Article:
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Plainfield residents protest higher-density housing in their rural neighborhood

By Becky Schroer

More than 100 people have signed a petition against a potential three-home-per-acre development near their acre-plus homes in Plainfield. Approximately a dozen expressed their concerns – from the impacts on Hadley Road traffic to those on school classroom sizes–during a rezoning hearing at the Plainfield Planning Commission earlier this month.

The commission voted 5-1 in favor of the initial approval of Westport Homes’ request to rezone of 27.13 acres to R-4 and 43.74 acres to R-3 at County Road 675 East and Hadley Road (County Road 600 South) – on farmland currently across from John Hall Construction.

“Everyone south of Hadley Road is not happy all,” said local realtor and nearby resident Tim Ratliff. His 1.3-acre home as well as 15 other one-acre-plus homes off of County Road 700 South will be impacted in a variety of ways. “First if all my concerns are I live in the country, and I don’t want anyone around me…I know that is selfish,” the lifelong Plainfield resident said.

“My biggest concern — and others’ in the area — is traffic on Hadley Road at 675 (East),” Ratliff said, adding that he and other residents already wait a considerable time to access Hadley Road. He added that the traffic study relative to the proposed development does not show any changes to the road or traffic patterns. At least seven other residents also voiced their traffic concerns during the meeting.

Tom Frieje, who lives on Hadley Road, said he can spend several minutes trying to enter the road in the morning. He added that his house vibrates when a trash truck hits a dip at a Hadley Road bridge near his home.

Another concern, Ratliff said, is the density of the development. Westport Homes is proposing 10,000-square-foot lots and homes $325,000 and higher. While the entire subdivision would be 70 acres, 20-24 of those acres are wooded, he noted. He added that the developer’s representative stated at the meeting it was planning to build 158 homes on the remaining acreage.

Ratliff added that the first addition south of County Road 675 East is Colonial East with $500,000-plus homes on a minimum of one-acre lots. “We are probably not going to stop anything but we are going to try,” he said.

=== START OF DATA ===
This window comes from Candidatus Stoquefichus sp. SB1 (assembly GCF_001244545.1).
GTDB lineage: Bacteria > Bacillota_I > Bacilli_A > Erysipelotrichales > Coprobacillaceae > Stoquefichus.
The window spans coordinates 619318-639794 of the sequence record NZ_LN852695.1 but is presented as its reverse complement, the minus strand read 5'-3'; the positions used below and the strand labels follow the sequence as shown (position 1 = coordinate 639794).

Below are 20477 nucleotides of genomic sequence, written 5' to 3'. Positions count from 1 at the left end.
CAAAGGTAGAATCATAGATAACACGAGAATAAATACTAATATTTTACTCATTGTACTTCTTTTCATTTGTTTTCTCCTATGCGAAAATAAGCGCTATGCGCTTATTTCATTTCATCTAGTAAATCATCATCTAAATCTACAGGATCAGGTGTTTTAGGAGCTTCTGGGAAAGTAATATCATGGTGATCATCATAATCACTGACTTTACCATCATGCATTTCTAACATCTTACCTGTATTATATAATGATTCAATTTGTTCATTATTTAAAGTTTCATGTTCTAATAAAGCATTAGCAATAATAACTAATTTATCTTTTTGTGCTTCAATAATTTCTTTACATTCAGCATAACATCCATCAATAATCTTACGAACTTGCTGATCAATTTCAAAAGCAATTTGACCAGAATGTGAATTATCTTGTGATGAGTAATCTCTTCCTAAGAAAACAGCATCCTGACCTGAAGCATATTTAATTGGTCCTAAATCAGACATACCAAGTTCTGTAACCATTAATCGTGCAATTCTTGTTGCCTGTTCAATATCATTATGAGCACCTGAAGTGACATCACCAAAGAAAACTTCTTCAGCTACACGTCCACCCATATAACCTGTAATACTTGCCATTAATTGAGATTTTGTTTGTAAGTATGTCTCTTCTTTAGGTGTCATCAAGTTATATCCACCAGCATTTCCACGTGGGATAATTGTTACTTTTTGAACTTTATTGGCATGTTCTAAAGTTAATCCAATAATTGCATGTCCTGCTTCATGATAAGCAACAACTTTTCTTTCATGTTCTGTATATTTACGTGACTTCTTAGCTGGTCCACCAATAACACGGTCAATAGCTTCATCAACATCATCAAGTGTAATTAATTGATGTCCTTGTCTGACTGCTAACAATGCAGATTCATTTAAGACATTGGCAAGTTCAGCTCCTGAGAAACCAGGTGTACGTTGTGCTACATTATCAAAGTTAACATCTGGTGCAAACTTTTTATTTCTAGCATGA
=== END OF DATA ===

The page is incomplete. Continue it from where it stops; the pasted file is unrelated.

Several other people attending the meeting echoed Ratliff’s concerns – one of them was John Hall who owns a business immediately across from the proposal development that will sit on land he previously farmed. He noted the trouble his trucks currently experience entering Hadley Road and suggested road/traffic improvements.

Because the area is largely rural, Jenny Rice expressed concerns for the safety of farm equipment traveling on the roads. Jill Martin feared that the additional 158 homes would result in larger classroom sizes at Plainfield schools. Linda Weatherly said that the wildlife will be impacted, and she doesn’t want this development in their neighborhood.

Plainfield Town Attorney Mel Daniel reminded the residents that the plan commission is not considering the actual development. It is determining whether R-4 and R-3 zonings are appropriate for the area. He explained that there will be other meetings to address concerns such as traffic and development details further in the process, upon rezoning.

Plainfield Transportation Director Scott Singleton also reviewed improvements to Hadley Road that are planned for this summer. He said that Hadley Road west of County Road 700 South will be expanded to three lanes. A left turn lane will be installed on Hall Road at Center Ridge, he added.

Residents submitted a petition with 104 signatures opposing the rezoning. In addition, Westport Homes has agreed to a list of 18 commitments after talking to area neighbors, according to the developer’s attorney Brian Touhy. He added that the developer anticipates building could occur in two and a half to three years after town approvals.

Tuohy noted that 20-24 acres of woods and creek would be retained within the 70-acre development. He also explained that Westport Homes was planning “age-targeted” one-story homes for older individuals on a portion of the development, and that would result in fewer school-age children.

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